Everyone has a story
Some of you might know what is going on in my life. I struggle talking about it as this isn't actually about me. Let's start this blog with the bad news that our family got given 3 years ago.
My sister had a lump in her breast. She didn't think much of it and went to the doctor to get it checked out. The doctor wasn't concerned. She was young and there was no history of breast cancer in our family. She got sent back home with a round of antibiotics. The lump didn't go down and she was given another round of antibiotics. Unfortunately the second round didn't help either. A few checks later and it turned out to be breast cancer.
I was already living in Australia at the time and booked a ticket back to The Netherlands as soon as I could. It was one of the most difficult things I ever had to experience. Nobody knew what to expect. You have no clue what to do or how to act. She still had hair when I arrived and didn't look sick. She had her first round of chemo and lost her hair pretty quickly after that. Losing her hair made it real. That is what cancer patients look like!
I remember being full of anger. Why does this have to happen? Isn't there anything we could do? What does this mean for me?
Unfortunately I have the same genetic mutation and this means I have to visit the hospital multiple times a year with ultrasounds, MRI's and mammograms. The fear is indescribable. Seeing what it was like for my sister and knowing that could be my future is scary.
Sandra made an awesome recovery and life looked colourful again.
Life was going pretty well for everyone. Cancer made us closer.
One morning Sandra messaged me: Can you Skype? My heart was pounding in my chest. She showed me a bit of paper. I couldn't read it so I panicked even more.
Turns out.. SHE WAS FIVE WEEKS PREGNANT. After all the shit she went through, against all the odds and the possibility of her not being able to have kids, she was freaking pregnant. Everyone was so happy. She delivered a beautiful son in March this year.
I flew over there to see the little one in May and to spend four weeks with the family and friends. I loved every minute of it. Being an auntie is the best. Can't believe how much I love the kid and seeing my big sister turning in to a mother was very special. We had nothing but good times.
On a Monday, the day before I flew back to Australia, my sister was complaining about pain in her liver. I remembered it clearly, because she was obviously worried that the cancer was back. We tried to enjoy my last evening and Sandra booked an appointment at the doctor that week.
When I just got back, I had to go through an MRI to check for any irregularities. I saw this as just a check up so I didn't think much of it.
My sister deteriorated quickly. She was admitted in to the hospital. Her belly was full of fluid and she looked pregnant again. I tried to Skype her a few times, but that cost her a lot of energy. She looked ill, very ill. No power to look after her son, taking a shower was too much and drained her energy.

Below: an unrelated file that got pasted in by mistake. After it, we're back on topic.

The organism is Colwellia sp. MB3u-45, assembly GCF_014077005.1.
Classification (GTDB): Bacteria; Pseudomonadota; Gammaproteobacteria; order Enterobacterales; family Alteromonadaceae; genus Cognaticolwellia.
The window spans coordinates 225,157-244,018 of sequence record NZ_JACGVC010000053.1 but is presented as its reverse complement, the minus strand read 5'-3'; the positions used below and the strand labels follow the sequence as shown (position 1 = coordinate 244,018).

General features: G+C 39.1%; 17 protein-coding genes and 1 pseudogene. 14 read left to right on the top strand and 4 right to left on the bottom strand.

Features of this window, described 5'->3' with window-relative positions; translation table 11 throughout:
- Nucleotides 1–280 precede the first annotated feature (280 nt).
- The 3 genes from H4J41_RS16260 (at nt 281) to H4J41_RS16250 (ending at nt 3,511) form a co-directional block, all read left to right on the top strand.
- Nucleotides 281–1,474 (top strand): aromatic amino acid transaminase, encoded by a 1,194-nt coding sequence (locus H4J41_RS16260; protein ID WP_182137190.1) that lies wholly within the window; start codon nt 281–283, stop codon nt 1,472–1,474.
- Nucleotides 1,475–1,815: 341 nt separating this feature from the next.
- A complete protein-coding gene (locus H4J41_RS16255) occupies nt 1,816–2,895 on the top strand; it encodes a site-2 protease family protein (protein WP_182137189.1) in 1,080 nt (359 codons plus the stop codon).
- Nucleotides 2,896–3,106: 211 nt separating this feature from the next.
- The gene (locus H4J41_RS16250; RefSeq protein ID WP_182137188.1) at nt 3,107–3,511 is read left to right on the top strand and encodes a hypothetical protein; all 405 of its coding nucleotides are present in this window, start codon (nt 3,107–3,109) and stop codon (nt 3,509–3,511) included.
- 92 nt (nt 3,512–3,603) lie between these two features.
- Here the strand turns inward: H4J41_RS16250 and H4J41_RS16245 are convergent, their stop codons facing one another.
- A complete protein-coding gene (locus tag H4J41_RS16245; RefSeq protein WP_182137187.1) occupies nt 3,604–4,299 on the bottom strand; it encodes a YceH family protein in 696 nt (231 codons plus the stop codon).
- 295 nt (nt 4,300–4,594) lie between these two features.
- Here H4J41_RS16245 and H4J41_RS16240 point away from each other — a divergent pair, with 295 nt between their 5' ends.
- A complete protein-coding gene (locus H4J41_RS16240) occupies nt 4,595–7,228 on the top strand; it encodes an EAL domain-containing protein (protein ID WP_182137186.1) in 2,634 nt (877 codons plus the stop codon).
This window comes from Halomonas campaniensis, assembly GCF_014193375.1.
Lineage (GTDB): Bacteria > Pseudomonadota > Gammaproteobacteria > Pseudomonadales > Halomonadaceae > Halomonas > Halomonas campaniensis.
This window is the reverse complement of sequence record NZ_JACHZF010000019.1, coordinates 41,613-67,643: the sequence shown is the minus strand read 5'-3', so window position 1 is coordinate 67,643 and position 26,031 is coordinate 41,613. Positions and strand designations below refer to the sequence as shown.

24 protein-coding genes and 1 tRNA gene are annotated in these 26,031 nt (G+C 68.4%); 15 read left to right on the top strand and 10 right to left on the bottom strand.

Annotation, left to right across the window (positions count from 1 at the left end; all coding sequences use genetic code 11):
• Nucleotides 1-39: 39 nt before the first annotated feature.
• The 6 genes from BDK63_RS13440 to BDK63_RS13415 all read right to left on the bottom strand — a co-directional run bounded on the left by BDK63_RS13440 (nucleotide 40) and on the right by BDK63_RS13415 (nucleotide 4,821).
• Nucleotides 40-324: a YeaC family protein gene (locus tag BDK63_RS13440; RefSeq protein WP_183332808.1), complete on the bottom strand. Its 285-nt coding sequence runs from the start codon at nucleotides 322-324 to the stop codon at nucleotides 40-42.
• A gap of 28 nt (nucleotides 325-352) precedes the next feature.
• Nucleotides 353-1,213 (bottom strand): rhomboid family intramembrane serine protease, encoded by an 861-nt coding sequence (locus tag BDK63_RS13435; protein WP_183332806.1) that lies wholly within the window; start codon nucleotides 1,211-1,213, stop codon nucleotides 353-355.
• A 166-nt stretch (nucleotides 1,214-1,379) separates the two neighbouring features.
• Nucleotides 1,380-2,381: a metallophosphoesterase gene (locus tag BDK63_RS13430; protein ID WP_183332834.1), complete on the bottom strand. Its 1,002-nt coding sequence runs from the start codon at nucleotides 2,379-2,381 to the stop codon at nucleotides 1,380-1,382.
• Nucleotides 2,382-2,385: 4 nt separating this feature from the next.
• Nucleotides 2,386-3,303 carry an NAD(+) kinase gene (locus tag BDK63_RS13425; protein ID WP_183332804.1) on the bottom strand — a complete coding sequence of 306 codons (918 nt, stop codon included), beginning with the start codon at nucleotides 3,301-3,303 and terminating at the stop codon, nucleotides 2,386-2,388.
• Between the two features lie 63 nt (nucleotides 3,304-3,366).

Nobody knew what was going on with her. Was it an auto immune disease? A liver infection?
After two weeks of not hearing the results from my MRI, I received a phone call. It was the hospital.. Three spots were found on my breast and I had to come in ASAP to get it checked.
Get this.. My sister was in the hospital, close to dying... and now I had cancer? What was going on? Why us?
I went back in to the hospital.. Extremely nervous and emotional. I knew what road I was going to go down. I knew I had cancer. A few hours went by, nothing to see on the screens. My breasts are dense and they can't find the 3 specific spots. They took a biopsy (gross) and 'clipped' the dodgy spot (I now have a bit of metal stuck in my right boob. Forever!).
Thank god it was benign! They're keeping an eye out on my "Iron Woman Breast' and I will have my next scan on Friday. If nothing shows up, I am in the clear again.
Back to my sister.
Three days after I found out that I didn't have cancer, I received the phone call from my mum. My sister had cancer. Again. This time it was in her liver. Her cancer came back and it has spread. Your life stops. Fuck.
How long does she have left? Will she see her son grow up? Do I need to move back to Holland? What are we doing now?
I spent the rest of the day medicated in bed, hoping I would wake up from this nightmare. I couldn't see light at the end of the tunnel. I never felt so alone. I wanted to be with my family. I am truely so grateful for my partner and his family and my friends for letting me talk about it, cry about it or simply not say anything at all.
I went back to The Netherlands in August for three weeks. Knowing damn well that this trip was going to be different than my previous trip. Instead of spending time in The Netherlands, we decided to make a holiday out of it. We drove to Italy with the camper van, our partners, the Bub and the dog. We had such a great time! You wouldn't even know that she has cancer. The only thing that gives it away are the reminders every few hours to take a shit load of medication.
My sister has gotten a different outlook on life and stays positive. She is enjoying the little things in life and watches her son grow up in to the cutest kid and hopefully in to a man.
How long we have got left with each other, we don't know. It is what it is. We can't change the situation. Believe me, I would if I could. She is responding well to the medication and hopefully this will continue for another 50 years (that's what she has in mind!)
I am flying over again in December for two weeks. Before all this, I wouldn't even humour the fact of flying for over 24 hours for just two weeks. It is crazy how much your mindset changes after going through this. It costs me an arm and a leg to fly over around Christmas time, but money seems insignificant now.
Family, friends and happiness. That's where the real richness is.